Liver transplants: The only cure for liver failures
Prof (Dr) Subhash Gupta
It is important to note that there is a huge burden of liver diseases in our country, and for those who develop end-stage liver disease, the only definitive treatment is liver transplant. However, there is a huge scarcity of brain dead organ donors in our country due to lack of awareness. In such circumstances, living related organ liver donors remain the only feasible option.
While Hepatitis B, Hepatitis C, Alcohol and Non-alcoholic fatty liver disease are among the top causes of chronic liver disease in the country, the other causes include autoimmune liver disease (as in this lady), which if not diagnosed and treated early, can lead to end-stage liver failure necessitating liver transplant.
People should be aware that even patients with advanced liver failure can undergo liver transplant surgery as a life-saving procedure in highly specialized hospitals having excellent outcomes and better quality of life. When a potential cadaver liver is located, it is offered to recipients who are blood group compatible. A list of recipients awaiting a liver transplant is maintained by transplant centers and a suitable recipient is selected from such a list.
Living donor liver transplantation actually involves two operations that proceed almost simultaneously. In the donor operation, a part of the liver is surgically removed taking utmost precautions to avoid any damage to the donor. Upto 70% of the liver can be removed safely without impairing the donor. The remaining liver regenerates to its original size in 4-6 weeks time.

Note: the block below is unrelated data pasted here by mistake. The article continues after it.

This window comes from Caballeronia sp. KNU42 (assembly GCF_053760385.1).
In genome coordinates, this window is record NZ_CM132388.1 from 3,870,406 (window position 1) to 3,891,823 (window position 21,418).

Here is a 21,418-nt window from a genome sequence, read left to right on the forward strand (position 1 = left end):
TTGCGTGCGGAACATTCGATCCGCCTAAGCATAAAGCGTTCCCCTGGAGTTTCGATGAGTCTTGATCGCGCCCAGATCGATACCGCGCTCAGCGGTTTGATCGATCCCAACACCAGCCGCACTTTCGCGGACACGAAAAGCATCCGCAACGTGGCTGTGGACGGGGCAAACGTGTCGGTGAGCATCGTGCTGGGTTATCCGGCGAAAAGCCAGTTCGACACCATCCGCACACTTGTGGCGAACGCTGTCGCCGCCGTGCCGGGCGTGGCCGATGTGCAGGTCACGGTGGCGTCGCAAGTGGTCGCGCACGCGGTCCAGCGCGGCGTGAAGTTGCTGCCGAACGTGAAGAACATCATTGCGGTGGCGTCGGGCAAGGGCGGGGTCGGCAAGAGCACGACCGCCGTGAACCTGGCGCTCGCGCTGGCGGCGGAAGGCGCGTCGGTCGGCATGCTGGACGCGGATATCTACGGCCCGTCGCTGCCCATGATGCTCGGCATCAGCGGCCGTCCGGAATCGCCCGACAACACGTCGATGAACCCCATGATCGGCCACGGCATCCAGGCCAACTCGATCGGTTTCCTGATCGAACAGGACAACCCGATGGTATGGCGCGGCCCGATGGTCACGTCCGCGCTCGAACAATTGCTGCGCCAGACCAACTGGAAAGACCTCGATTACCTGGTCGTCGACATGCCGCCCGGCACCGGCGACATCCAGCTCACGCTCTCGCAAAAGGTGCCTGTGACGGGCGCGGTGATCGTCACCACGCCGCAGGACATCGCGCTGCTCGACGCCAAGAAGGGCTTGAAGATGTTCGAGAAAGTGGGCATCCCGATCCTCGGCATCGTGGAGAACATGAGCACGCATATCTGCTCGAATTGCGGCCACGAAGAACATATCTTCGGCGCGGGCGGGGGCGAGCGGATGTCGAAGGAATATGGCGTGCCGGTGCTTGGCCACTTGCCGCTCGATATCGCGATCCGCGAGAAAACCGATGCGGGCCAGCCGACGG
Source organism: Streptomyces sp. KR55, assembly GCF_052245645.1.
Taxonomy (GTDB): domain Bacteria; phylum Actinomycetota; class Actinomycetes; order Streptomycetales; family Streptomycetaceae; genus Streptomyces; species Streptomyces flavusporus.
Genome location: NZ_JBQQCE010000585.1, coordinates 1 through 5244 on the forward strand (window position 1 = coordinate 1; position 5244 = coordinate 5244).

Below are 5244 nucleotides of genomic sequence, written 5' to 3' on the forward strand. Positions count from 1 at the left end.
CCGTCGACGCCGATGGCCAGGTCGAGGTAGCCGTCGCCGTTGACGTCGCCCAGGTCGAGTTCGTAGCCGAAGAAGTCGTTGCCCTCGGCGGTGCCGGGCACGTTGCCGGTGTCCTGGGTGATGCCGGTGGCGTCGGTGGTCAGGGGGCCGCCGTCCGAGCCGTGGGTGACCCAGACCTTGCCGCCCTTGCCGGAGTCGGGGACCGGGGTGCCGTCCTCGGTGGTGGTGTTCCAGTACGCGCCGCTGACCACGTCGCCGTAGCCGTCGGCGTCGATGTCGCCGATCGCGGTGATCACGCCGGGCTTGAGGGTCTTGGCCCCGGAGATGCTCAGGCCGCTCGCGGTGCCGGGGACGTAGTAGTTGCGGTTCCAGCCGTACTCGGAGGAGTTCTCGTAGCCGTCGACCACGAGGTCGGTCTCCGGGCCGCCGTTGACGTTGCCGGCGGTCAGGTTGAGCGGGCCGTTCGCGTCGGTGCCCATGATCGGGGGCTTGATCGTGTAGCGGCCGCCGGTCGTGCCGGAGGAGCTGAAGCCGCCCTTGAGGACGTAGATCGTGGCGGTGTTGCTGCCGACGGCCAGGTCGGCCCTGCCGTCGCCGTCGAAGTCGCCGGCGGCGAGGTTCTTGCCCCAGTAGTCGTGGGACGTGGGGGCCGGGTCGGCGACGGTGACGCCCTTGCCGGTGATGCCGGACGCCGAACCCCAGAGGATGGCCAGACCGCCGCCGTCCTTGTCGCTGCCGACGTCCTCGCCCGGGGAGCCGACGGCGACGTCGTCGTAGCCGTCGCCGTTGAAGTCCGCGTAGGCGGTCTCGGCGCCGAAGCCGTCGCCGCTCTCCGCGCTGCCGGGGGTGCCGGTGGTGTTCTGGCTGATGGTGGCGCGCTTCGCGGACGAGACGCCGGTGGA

The liver patient is wheeled into the operating room at the same time. The diseased liver is completely removed and the donated liver is put inside the recipient’s body. The blood supply to the new liver is restored surgically and bile ducts (which carry bile from liver to the gut and help in maintaining multiple body functions) are joined.
In India where living donor liver transplantation is the main mode of liver transplantation, a ‘match’ implies that a person related to the patient has voluntarily agreed to donate a part of his liver to the recipient.
The donor then undergoes a series of tests to ensure compatibility with the recipient, and most importantly tests to assess his/her fitness for surgery. For living donor programs, safety of the donor is of paramount importance.
(The author is Chairman, Centre for Liver & Biliary sciences, Max Hospital Saket)